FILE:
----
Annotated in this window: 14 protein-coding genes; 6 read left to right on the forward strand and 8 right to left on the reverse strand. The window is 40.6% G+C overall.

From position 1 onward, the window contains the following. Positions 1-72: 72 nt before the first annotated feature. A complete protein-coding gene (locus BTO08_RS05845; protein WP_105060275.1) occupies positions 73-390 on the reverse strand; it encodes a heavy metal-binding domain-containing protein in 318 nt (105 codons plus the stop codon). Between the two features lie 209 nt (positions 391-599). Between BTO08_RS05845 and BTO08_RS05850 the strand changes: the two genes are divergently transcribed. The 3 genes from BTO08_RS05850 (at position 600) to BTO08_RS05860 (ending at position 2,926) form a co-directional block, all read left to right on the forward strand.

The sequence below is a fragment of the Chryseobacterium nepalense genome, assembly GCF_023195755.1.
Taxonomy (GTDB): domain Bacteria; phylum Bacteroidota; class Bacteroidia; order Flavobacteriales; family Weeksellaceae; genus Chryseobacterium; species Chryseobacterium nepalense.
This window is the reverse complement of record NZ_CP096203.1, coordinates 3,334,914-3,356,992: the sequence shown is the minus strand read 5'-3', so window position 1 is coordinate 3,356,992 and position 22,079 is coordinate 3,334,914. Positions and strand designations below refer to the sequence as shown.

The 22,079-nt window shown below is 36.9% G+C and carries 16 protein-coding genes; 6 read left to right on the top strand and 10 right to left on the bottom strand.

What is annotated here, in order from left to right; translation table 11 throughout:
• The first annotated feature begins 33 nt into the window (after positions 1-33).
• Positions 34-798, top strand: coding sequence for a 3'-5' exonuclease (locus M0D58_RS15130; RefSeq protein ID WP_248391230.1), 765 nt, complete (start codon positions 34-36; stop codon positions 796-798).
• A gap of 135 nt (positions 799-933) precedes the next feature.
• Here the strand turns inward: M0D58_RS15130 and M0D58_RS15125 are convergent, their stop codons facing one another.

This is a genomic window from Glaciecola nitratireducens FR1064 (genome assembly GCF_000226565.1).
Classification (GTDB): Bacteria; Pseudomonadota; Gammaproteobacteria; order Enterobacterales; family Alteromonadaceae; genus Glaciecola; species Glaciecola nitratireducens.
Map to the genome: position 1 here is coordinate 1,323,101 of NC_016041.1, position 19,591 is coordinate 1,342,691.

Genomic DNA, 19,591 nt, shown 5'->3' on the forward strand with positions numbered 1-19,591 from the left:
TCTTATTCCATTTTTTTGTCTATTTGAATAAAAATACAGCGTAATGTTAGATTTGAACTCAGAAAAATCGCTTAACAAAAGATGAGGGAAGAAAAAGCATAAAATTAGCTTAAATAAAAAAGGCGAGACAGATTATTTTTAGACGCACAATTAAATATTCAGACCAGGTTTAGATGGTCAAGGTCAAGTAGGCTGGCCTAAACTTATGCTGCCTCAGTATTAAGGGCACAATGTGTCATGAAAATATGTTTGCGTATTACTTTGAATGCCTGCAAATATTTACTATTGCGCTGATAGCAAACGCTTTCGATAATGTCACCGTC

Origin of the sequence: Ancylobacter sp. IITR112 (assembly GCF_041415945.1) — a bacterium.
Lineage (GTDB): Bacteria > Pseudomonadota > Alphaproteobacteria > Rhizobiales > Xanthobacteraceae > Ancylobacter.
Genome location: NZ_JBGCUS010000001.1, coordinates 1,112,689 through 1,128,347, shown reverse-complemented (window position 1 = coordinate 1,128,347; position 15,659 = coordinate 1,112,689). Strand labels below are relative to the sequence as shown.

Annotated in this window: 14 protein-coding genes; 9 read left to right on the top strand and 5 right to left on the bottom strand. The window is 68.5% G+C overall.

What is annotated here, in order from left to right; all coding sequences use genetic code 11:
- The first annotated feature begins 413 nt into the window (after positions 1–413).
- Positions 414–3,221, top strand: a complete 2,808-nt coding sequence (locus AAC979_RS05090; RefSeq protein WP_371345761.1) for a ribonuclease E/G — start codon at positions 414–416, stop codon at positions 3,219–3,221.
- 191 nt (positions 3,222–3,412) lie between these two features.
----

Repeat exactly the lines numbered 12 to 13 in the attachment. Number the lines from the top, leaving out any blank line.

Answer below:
This is a genomic window from Glaciecola nitratireducens FR1064 (genome assembly GCF_000226565.1).
Classification (GTDB): Bacteria; Pseudomonadota; Gammaproteobacteria; order Enterobacterales; family Alteromonadaceae; genus Glaciecola; species Glaciecola nitratireducens.